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That could spell des ennuis sérieux (serious trouble) for these fauteurs de trouble. In this animated video, the zoo animals also ont des ennuis (are in trouble). Note the French expression is avoir des ennuis (literally, "to have trouble"):


On va toutes avoir des ennuis maintenant.

We're all going to be in trouble now.

Caption 44, Les zooriginaux The Zoo Book - Part 3

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When having trouble or difficulty conducting a task, you will need to use a different expression: avoir du mal à + infinitive (to have trouble doing something):


Le Père Noël a bien du mal à finir à temps son travail.

Santa Claus is having a lot of trouble finishing his work on time.

Caption 16, Les belles histoires de Pomme d'Api Les Chaussettes du Père Noël

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Not being able to cope might mean that vous n’êtes pas au bout de vos peines (your troubles are far from over, or literally, "you're not at the end of your troubles"):


Mais bon, j'étais pas au bout de mes peines.

But, well, my troubles were far from over.

Caption 38, Le Jour où tout a basculé Mes grands-parents sont infidèles - Part 7

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When in difficulty, it’s always good to call on someone pour vous sortir d’affaires (to get you out of trouble):


On a tous besoin d’aide pour se sortir d’affaires de temps en temps

We all need help from time to time to get out of trouble.


In any event, it always pays to se donner la peine (to take the trouble) to do things right in the first place, even if it takes effort. In this example, though, se donner la peine is just a very formal way of inviting someone to take a seat (literally, "to take the trouble to sit down"):


Si madame veut bien se donner la peine.

If Madam cares to take the trouble [to go sit down].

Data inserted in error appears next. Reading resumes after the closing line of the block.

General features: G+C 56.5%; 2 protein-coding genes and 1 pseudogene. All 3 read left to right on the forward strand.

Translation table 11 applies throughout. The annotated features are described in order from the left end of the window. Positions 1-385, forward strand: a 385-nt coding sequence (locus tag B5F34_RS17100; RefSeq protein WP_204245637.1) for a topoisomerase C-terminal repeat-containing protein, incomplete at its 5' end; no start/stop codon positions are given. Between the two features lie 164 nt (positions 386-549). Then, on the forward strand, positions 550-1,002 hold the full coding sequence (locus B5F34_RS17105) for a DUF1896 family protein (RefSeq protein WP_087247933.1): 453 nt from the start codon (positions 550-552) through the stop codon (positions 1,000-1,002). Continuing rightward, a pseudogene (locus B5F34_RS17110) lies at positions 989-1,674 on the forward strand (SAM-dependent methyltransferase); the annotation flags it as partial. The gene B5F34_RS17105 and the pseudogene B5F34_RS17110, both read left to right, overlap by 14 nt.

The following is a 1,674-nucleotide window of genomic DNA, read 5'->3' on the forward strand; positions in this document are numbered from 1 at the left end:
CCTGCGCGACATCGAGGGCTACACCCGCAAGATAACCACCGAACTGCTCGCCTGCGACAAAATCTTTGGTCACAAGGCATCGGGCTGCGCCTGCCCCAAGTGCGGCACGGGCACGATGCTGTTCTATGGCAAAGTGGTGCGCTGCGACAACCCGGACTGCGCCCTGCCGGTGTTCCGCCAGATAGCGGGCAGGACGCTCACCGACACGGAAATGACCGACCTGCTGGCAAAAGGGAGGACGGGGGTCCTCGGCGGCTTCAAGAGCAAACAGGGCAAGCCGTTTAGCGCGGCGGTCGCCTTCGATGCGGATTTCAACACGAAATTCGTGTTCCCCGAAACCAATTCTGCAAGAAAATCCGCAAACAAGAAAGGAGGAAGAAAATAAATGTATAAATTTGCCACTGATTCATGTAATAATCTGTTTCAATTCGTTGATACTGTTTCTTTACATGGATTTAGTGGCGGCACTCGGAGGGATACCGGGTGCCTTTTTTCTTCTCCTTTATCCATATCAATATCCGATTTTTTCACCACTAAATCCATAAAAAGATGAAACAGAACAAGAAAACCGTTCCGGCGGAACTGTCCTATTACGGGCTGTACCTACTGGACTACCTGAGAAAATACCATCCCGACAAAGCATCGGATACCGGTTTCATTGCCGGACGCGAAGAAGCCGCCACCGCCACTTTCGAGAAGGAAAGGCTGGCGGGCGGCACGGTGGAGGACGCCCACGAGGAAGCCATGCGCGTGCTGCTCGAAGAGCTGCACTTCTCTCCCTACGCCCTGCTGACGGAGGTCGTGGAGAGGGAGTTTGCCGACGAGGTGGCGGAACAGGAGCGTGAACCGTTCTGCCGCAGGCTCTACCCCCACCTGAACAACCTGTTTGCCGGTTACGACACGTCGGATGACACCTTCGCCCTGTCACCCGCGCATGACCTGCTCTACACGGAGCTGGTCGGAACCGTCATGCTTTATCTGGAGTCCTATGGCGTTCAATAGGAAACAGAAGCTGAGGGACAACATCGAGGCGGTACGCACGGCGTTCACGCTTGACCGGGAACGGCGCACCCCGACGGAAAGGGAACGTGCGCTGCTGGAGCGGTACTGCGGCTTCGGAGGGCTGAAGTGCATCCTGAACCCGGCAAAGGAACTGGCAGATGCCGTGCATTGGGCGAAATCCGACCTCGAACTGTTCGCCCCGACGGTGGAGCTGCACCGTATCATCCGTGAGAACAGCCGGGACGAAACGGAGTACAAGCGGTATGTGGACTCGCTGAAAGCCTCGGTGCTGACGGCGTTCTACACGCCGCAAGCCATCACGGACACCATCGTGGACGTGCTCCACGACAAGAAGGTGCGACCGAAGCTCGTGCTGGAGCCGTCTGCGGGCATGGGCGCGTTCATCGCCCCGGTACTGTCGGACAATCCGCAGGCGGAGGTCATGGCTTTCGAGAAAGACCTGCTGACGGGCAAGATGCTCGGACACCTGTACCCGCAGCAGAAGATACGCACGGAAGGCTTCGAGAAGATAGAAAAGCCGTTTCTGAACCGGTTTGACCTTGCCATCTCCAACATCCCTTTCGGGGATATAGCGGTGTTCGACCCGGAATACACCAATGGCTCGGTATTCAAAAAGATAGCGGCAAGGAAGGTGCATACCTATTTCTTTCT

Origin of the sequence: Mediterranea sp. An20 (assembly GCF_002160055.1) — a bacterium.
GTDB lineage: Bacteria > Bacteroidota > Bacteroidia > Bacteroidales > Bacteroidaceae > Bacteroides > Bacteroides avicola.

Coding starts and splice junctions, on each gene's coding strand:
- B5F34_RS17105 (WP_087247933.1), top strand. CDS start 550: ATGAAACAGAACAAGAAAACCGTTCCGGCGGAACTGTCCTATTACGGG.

Caption 53, Le Jour où tout a basculé Mon fils est amoureux de ma copine - Part 1

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In contrast, here is a more clearcut example where “trouble” in English is synonymous with la peine in French. Barbara wants to reward her mother for her hard work on the plumbing repair:


Pour la peine, je t'invite au restaurant.

For the trouble, I'm taking you out to the restaurant.

Caption 42, Mère & Fille C'est le plombier!

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Finally, the word trouble can also be an adjective meaning “unclear.” Such difficulty could be caused by bad eyesight, for example, as in voir trouble, which doesn’t mean “to see trouble," but “to be unable to see clearly.” Trouble is also the first-person singular indicative of the verb troubler (to trouble):


Je vois trouble et cela me trouble.

I can’t see clearly and it troubles me.


In conclusion, thank you for vous être donné/donnée la peine (taking the trouble) to read this lesson. As you may have noticed, the word trouble can be used in a variety of ways that are not always consistent. So let Yabla help you vous sortir d’affaires (get you out of trouble) with our wide range of videos featuring the word